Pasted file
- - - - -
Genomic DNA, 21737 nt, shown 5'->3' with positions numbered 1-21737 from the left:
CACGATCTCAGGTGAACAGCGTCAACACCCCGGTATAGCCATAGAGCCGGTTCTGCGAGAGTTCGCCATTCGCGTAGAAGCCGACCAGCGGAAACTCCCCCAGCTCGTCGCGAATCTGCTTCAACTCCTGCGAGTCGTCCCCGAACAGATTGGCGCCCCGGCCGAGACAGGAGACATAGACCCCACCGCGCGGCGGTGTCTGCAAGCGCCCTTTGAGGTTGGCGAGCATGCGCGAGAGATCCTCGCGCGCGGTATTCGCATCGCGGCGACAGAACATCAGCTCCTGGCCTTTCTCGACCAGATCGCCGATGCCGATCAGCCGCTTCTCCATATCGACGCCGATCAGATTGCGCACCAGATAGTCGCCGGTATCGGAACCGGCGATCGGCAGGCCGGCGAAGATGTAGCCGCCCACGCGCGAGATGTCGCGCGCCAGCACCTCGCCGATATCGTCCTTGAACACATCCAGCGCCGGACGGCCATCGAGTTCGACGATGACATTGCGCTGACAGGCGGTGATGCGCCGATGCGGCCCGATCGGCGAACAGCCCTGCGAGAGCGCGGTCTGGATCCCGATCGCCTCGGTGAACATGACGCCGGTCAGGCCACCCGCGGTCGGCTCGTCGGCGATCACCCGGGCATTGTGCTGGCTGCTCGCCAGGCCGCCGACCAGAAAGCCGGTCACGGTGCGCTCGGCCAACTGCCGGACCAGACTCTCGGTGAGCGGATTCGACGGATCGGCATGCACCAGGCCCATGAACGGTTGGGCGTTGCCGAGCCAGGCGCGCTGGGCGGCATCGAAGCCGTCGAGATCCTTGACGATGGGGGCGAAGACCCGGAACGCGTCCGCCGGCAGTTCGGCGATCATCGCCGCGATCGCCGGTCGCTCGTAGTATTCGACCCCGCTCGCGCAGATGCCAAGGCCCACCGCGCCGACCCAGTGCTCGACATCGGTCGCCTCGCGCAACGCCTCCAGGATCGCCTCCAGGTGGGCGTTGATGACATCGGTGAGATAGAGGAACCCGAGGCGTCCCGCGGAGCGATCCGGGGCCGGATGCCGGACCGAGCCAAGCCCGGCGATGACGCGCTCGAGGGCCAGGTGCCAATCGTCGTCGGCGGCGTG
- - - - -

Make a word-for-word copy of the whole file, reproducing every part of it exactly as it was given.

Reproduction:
Genomic DNA, 21737 nt, shown 5'->3' with positions numbered 1-21737 from the left:
CACGATCTCAGGTGAACAGCGTCAACACCCCGGTATAGCCATAGAGCCGGTTCTGCGAGAGTTCGCCATTCGCGTAGAAGCCGACCAGCGGAAACTCCCCCAGCTCGTCGCGAATCTGCTTCAACTCCTGCGAGTCGTCCCCGAACAGATTGGCGCCCCGGCCGAGACAGGAGACATAGACCCCACCGCGCGGCGGTGTCTGCAAGCGCCCTTTGAGGTTGGCGAGCATGCGCGAGAGATCCTCGCGCGCGGTATTCGCATCGCGGCGACAGAACATCAGCTCCTGGCCTTTCTCGACCAGATCGCCGATGCCGATCAGCCGCTTCTCCATATCGACGCCGATCAGATTGCGCACCAGATAGTCGCCGGTATCGGAACCGGCGATCGGCAGGCCGGCGAAGATGTAGCCGCCCACGCGCGAGATGTCGCGCGCCAGCACCTCGCCGATATCGTCCTTGAACACATCCAGCGCCGGACGGCCATCGAGTTCGACGATGACATTGCGCTGACAGGCGGTGATGCGCCGATGCGGCCCGATCGGCGAACAGCCCTGCGAGAGCGCGGTCTGGATCCCGATCGCCTCGGTGAACATGACGCCGGTCAGGCCACCCGCGGTCGGCTCGTCGGCGATCACCCGGGCATTGTGCTGGCTGCTCGCCAGGCCGCCGACCAGAAAGCCGGTCACGGTGCGCTCGGCCAACTGCCGGACCAGACTCTCGGTGAGCGGATTCGACGGATCGGCATGCACCAGGCCCATGAACGGTTGGGCGTTGCCGAGCCAGGCGCGCTGGGCGGCATCGAAGCCGTCGAGATCCTTGACGATGGGGGCGAAGACCCGGAACGCGTCCGCCGGCAGTTCGGCGATCATCGCCGCGATCGCCGGTCGCTCGTAGTATTCGACCCCGCTCGCGCAGATGCCAAGGCCCACCGCGCCGACCCAGTGCTCGACATCGGTCGCCTCGCGCAACGCCTCCAGGATCGCCTCCAGGTGGGCGTTGATGACATCGGTGAGATAGAGGAACCCGAGGCGTCCCGCGGAGCGATCCGGGGCCGGATGCCGGACCGAGCCAAGCCCGGCGATGACGCGCTCGAGGGCCAGGTGCCAATCGTCGTCGGCGGCGTG